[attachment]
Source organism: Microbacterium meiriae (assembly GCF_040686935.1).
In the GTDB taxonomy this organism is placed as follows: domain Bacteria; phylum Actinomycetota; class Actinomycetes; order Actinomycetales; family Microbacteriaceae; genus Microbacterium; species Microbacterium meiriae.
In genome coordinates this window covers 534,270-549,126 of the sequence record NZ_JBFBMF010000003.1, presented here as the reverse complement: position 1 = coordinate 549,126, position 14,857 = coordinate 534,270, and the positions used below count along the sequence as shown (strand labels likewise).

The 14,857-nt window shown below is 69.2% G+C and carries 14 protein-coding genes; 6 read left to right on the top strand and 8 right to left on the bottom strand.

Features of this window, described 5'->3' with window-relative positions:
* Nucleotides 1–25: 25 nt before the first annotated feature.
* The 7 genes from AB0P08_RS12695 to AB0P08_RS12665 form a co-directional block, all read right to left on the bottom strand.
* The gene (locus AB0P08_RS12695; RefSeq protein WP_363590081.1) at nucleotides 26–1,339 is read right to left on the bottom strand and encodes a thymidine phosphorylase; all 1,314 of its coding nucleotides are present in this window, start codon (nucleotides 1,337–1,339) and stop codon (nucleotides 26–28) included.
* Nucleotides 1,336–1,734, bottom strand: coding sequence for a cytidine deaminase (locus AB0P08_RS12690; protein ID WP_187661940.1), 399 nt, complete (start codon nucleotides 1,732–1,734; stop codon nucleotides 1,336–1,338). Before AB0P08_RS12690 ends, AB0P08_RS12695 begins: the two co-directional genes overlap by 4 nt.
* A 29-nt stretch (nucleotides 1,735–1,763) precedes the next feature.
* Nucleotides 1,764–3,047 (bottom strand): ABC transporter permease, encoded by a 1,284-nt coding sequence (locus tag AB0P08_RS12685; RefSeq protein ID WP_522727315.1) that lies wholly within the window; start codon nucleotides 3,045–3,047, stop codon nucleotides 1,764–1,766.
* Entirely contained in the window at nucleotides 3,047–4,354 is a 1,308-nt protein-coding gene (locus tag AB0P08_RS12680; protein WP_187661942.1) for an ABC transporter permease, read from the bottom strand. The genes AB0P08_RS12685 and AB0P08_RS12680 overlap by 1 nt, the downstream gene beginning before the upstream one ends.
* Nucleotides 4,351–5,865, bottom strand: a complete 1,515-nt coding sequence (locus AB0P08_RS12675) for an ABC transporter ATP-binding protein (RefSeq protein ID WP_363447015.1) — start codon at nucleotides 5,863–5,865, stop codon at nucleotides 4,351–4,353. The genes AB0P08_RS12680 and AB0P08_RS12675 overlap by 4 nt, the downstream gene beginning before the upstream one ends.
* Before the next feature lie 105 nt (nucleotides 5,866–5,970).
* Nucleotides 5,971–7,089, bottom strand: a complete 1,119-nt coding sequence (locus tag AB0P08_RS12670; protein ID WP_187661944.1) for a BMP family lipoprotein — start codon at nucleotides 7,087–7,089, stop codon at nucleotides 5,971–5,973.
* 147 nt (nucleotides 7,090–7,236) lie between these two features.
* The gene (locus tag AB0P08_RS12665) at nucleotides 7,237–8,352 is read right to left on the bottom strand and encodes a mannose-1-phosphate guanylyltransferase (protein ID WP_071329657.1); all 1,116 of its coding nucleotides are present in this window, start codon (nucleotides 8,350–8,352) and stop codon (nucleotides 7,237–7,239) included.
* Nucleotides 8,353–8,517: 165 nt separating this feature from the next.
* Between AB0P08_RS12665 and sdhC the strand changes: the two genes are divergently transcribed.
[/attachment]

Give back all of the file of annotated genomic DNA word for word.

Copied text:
Source organism: Microbacterium meiriae (assembly GCF_040686935.1).
In the GTDB taxonomy this organism is placed as follows: domain Bacteria; phylum Actinomycetota; class Actinomycetes; order Actinomycetales; family Microbacteriaceae; genus Microbacterium; species Microbacterium meiriae.
In genome coordinates this window covers 534,270-549,126 of the sequence record NZ_JBFBMF010000003.1, presented here as the reverse complement: position 1 = coordinate 549,126, position 14,857 = coordinate 534,270, and the positions used below count along the sequence as shown (strand labels likewise).

The 14,857-nt window shown below is 69.2% G+C and carries 14 protein-coding genes; 6 read left to right on the top strand and 8 right to left on the bottom strand.

Features of this window, described 5'->3' with window-relative positions:
* Nucleotides 1–25: 25 nt before the first annotated feature.
* The 7 genes from AB0P08_RS12695 to AB0P08_RS12665 form a co-directional block, all read right to left on the bottom strand.
* The gene (locus AB0P08_RS12695; RefSeq protein WP_363590081.1) at nucleotides 26–1,339 is read right to left on the bottom strand and encodes a thymidine phosphorylase; all 1,314 of its coding nucleotides are present in this window, start codon (nucleotides 1,337–1,339) and stop codon (nucleotides 26–28) included.
* Nucleotides 1,336–1,734, bottom strand: coding sequence for a cytidine deaminase (locus AB0P08_RS12690; protein ID WP_187661940.1), 399 nt, complete (start codon nucleotides 1,732–1,734; stop codon nucleotides 1,336–1,338). Before AB0P08_RS12690 ends, AB0P08_RS12695 begins: the two co-directional genes overlap by 4 nt.
* A 29-nt stretch (nucleotides 1,735–1,763) precedes the next feature.
* Nucleotides 1,764–3,047 (bottom strand): ABC transporter permease, encoded by a 1,284-nt coding sequence (locus tag AB0P08_RS12685; RefSeq protein ID WP_522727315.1) that lies wholly within the window; start codon nucleotides 3,045–3,047, stop codon nucleotides 1,764–1,766.
* Entirely contained in the window at nucleotides 3,047–4,354 is a 1,308-nt protein-coding gene (locus tag AB0P08_RS12680; protein WP_187661942.1) for an ABC transporter permease, read from the bottom strand. The genes AB0P08_RS12685 and AB0P08_RS12680 overlap by 1 nt, the downstream gene beginning before the upstream one ends.
* Nucleotides 4,351–5,865, bottom strand: a complete 1,515-nt coding sequence (locus AB0P08_RS12675) for an ABC transporter ATP-binding protein (RefSeq protein ID WP_363447015.1) — start codon at nucleotides 5,863–5,865, stop codon at nucleotides 4,351–4,353. The genes AB0P08_RS12680 and AB0P08_RS12675 overlap by 4 nt, the downstream gene beginning before the upstream one ends.
* Before the next feature lie 105 nt (nucleotides 5,866–5,970).
* Nucleotides 5,971–7,089, bottom strand: a complete 1,119-nt coding sequence (locus tag AB0P08_RS12670; protein ID WP_187661944.1) for a BMP family lipoprotein — start codon at nucleotides 7,087–7,089, stop codon at nucleotides 5,971–5,973.
* 147 nt (nucleotides 7,090–7,236) lie between these two features.
* The gene (locus tag AB0P08_RS12665) at nucleotides 7,237–8,352 is read right to left on the bottom strand and encodes a mannose-1-phosphate guanylyltransferase (protein ID WP_071329657.1); all 1,116 of its coding nucleotides are present in this window, start codon (nucleotides 8,350–8,352) and stop codon (nucleotides 7,237–7,239) included.
* Nucleotides 8,353–8,517: 165 nt separating this feature from the next.
* Between AB0P08_RS12665 and sdhC the strand changes: the two genes are divergently transcribed.